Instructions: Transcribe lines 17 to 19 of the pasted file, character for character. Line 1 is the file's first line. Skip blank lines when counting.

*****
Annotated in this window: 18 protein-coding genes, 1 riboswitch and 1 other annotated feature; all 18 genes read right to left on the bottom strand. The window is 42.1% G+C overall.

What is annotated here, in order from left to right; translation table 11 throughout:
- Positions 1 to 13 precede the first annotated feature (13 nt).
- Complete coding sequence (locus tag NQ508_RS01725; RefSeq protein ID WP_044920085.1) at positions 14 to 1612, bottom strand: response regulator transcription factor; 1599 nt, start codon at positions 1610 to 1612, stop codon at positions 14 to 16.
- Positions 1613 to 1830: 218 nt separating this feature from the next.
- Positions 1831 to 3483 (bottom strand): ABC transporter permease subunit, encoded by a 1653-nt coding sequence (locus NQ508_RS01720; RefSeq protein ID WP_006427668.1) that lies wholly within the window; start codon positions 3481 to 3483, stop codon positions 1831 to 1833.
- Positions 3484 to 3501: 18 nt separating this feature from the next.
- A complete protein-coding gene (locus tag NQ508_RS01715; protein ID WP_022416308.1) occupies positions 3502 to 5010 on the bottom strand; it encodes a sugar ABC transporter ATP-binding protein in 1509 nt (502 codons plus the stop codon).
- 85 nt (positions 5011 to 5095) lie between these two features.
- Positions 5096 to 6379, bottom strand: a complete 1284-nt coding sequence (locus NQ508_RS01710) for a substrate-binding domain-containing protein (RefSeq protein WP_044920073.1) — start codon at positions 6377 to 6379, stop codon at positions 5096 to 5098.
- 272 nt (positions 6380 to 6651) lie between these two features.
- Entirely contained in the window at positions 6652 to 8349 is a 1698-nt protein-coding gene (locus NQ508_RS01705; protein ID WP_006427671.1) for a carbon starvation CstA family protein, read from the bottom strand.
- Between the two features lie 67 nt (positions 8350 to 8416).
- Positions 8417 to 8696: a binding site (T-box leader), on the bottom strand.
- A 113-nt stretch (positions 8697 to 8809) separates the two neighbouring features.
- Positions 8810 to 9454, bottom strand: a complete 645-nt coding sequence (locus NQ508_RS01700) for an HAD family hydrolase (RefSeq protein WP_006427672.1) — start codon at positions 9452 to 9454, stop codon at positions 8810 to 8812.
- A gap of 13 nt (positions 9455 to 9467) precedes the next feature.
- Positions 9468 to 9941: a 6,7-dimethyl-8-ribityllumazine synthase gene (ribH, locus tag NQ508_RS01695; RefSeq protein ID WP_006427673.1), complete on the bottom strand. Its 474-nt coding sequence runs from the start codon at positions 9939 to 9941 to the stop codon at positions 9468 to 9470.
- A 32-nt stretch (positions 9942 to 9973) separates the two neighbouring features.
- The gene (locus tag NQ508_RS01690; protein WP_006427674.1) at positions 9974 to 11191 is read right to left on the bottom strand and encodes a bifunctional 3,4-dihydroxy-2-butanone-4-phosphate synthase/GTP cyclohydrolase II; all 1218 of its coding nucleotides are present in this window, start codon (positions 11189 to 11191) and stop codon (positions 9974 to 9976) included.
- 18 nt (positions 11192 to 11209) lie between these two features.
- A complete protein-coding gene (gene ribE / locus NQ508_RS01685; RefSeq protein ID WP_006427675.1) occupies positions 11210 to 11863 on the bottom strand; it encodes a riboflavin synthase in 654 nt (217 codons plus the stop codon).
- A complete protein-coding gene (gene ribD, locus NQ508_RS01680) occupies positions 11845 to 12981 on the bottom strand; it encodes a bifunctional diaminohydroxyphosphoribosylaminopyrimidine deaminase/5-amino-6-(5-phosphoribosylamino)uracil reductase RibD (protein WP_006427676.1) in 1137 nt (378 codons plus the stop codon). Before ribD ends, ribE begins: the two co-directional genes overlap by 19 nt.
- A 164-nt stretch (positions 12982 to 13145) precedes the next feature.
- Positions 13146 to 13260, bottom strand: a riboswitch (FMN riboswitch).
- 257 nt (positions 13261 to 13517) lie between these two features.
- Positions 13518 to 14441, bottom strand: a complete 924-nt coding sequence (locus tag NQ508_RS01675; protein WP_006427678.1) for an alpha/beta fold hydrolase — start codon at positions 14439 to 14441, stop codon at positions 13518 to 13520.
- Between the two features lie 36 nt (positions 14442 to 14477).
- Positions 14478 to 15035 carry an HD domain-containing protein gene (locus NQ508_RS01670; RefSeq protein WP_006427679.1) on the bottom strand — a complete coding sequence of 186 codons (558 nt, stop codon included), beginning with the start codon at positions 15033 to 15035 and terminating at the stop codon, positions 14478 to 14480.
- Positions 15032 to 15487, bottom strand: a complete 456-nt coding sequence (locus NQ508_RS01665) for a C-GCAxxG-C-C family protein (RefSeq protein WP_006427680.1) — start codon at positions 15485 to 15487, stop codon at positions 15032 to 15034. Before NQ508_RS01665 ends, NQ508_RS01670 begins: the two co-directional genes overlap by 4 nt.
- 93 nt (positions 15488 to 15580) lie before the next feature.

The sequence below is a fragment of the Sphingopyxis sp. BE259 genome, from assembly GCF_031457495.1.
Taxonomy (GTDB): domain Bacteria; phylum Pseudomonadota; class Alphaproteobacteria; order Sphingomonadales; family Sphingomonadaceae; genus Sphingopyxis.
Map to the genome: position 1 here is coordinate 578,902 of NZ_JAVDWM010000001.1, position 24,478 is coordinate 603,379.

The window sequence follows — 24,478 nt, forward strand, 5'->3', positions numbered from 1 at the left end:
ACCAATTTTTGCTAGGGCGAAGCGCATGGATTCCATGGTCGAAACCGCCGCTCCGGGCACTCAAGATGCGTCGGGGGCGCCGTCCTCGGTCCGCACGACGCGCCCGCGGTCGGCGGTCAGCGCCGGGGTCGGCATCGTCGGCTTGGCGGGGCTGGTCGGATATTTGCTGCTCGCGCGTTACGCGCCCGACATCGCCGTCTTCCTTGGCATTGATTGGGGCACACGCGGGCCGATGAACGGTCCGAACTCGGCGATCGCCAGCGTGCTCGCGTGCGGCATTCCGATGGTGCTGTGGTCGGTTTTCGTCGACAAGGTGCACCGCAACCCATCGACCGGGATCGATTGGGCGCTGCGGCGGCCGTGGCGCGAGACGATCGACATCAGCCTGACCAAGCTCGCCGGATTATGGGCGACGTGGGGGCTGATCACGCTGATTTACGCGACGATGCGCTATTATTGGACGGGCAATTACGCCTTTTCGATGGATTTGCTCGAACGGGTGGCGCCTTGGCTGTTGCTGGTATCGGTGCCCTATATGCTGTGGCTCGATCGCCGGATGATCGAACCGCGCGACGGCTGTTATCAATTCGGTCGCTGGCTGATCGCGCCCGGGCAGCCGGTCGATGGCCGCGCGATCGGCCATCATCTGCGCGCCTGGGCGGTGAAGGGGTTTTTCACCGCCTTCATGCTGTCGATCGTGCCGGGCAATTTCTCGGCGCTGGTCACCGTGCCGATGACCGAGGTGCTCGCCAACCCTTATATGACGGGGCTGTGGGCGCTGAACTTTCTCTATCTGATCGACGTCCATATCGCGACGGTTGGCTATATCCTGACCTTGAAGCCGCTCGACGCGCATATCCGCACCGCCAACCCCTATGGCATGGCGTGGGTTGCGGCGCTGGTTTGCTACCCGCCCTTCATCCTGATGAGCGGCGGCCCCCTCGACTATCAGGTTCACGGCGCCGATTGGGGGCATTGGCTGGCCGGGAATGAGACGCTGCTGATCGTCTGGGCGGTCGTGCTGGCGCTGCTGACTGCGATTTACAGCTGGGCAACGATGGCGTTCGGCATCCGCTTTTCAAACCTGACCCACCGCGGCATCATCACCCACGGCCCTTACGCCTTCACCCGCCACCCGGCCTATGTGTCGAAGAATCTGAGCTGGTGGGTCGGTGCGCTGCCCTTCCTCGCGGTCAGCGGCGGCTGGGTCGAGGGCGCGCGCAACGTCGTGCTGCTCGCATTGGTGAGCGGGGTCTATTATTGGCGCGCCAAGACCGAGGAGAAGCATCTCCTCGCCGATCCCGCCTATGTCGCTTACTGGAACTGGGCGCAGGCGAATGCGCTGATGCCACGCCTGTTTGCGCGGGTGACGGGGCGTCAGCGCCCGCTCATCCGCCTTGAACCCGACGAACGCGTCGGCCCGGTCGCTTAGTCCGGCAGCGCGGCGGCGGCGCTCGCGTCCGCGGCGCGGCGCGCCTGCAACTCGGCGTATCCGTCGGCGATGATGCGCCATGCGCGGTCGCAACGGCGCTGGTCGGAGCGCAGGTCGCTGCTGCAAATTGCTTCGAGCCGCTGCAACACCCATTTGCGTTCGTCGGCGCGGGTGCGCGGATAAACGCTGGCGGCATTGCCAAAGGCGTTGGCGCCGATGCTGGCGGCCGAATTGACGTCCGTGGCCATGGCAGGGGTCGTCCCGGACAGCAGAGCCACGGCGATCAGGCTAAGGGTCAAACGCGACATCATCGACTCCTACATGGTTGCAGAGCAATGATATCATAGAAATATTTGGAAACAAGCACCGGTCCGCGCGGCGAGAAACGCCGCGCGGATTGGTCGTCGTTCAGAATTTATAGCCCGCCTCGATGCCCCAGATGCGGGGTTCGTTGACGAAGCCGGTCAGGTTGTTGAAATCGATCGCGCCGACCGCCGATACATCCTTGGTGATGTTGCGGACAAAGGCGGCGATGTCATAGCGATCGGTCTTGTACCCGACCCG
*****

- A gap of 13 nt (positions 9455 to 9467) precedes the next feature.
- Positions 9468 to 9941: a 6,7-dimethyl-8-ribityllumazine synthase gene (ribH, locus tag NQ508_RS01695; RefSeq protein ID WP_006427673.1), complete on the bottom strand. Its 474-nt coding sequence runs from the start codon at positions 9939 to 9941 to the stop codon at positions 9468 to 9470.
- A 32-nt stretch (positions 9942 to 9973) separates the two neighbouring features.